Live Monitoring

For the first time ever, the scientists were able to perform an in-situ observation of nanocrystal evolution. So far, little has been known of the formation mechanism of metal nanocrystals; mainly because appropriate analytical techniques were lacking. The most widely used techniques for metal nanocrystal research are electron microscopy and X-ray diffraction. They are powerful enough to visualize the appearance of nanocrystals and to acquire their lattice information, but they are not applicable to the solution state where the evolution of metal nanocrystals occurs. "To probe the formation of nanocrystalline CeO2 in an aqueous solution, we combined different spectroscopic techniques, including dynamic light scattering, synchrotron X-ray absorption spectroscopy, and high energy X-ray scattering," says Dr. Atsushi Ikeda-Ohno.

The information the researchers obtained is fundamental to simplifying and alleviating the synthetic process of CeO2 nanocrystals. They revealed that uniformly sized nanoparticles of CeO2 can be produced simply by pH adjustment of tetravalent cerium (Ce(IV)) in an aqueous solution without subsequent physical/chemical treatment such as heating or adding accelerant chemicals. The produced CeO2 crystals have a uniform particle size of 2 - 3 nanometers, irrespective of the preparation conditions (e.g. pH and type of pH adjustment). This particle size is exactly in the range which is interesting for industrial applications. A key finding is that mononuclear Ce(IV) solution species do not result in nano-sized CeO2 crystals. The prerequisite is the presence of oligomeric Ce(IV) solution species, such as dimers or trimers.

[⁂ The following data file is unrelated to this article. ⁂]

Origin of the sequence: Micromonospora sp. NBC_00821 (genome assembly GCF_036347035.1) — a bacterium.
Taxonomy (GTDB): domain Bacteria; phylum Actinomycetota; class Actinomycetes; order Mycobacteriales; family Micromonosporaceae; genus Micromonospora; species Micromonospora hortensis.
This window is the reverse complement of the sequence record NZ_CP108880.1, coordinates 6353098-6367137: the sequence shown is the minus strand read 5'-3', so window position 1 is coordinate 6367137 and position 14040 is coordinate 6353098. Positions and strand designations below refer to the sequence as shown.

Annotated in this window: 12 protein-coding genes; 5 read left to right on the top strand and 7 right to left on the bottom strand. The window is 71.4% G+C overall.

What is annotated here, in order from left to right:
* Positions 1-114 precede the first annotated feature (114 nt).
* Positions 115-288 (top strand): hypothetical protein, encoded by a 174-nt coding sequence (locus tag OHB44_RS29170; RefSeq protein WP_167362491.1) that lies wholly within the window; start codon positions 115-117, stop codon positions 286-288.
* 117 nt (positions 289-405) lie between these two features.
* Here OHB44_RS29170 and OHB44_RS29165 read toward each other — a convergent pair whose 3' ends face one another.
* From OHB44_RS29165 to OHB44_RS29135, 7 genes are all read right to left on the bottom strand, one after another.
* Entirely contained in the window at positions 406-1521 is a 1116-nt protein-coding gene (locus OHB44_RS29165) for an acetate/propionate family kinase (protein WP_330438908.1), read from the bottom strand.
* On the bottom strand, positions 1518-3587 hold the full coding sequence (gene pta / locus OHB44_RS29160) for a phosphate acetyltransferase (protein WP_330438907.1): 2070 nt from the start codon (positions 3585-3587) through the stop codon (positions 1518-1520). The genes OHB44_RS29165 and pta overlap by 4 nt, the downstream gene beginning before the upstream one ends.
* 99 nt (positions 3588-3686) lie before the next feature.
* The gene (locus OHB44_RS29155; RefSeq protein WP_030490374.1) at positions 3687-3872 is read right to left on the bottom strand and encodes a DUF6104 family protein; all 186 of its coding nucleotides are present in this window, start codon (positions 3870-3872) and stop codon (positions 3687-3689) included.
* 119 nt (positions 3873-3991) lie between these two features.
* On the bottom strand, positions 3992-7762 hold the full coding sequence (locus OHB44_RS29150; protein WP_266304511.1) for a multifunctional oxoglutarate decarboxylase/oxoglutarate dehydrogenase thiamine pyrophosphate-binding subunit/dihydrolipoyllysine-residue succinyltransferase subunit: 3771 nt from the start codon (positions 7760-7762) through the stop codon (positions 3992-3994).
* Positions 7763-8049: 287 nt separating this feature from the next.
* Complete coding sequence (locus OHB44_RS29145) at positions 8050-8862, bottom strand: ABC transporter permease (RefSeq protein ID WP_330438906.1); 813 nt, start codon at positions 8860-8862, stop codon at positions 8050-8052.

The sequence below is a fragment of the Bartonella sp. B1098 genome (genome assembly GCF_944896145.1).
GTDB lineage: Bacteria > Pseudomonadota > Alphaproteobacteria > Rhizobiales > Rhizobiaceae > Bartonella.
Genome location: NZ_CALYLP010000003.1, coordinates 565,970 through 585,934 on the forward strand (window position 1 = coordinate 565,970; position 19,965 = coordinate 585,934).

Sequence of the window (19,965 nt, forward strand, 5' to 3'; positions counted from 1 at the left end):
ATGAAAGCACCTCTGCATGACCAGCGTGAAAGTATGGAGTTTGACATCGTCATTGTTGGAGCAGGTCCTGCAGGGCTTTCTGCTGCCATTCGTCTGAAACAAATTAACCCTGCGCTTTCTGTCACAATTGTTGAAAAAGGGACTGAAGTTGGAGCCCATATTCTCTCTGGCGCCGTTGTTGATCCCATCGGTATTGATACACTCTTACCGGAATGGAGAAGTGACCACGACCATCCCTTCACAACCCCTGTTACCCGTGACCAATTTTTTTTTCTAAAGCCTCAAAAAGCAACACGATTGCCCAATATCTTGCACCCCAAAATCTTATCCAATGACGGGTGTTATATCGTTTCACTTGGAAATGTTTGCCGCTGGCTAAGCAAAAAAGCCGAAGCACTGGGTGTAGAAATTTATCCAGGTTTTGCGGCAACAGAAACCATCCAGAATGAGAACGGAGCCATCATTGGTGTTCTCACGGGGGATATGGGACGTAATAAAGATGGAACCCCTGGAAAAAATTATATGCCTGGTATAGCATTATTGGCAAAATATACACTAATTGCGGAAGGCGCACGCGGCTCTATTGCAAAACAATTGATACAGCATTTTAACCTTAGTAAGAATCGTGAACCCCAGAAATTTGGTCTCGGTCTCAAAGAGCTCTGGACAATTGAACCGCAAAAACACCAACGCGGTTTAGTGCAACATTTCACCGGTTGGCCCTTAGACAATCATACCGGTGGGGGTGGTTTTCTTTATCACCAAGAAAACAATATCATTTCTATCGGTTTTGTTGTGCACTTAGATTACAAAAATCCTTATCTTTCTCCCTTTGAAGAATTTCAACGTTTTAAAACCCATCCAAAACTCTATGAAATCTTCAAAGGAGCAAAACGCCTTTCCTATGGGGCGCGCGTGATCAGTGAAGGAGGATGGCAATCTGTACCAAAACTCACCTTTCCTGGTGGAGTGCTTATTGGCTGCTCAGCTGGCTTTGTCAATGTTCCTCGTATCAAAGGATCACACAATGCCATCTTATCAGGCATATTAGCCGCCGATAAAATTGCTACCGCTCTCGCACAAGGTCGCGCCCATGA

"We're indeed very glad that our multi-spectroscopic approach is also applicable to any other research on metal nanocrystals. That's why this study contributes to an emerging research area on metal nanocrystals in a broader context," says Dr. Christoph Hennig. "And the HZDR's own measuring station at the ESRF provides the best possible opportunities for this research area of metal nanocrystals which directly contributes to industrial applications."

####

For more information, please click here

Contacts: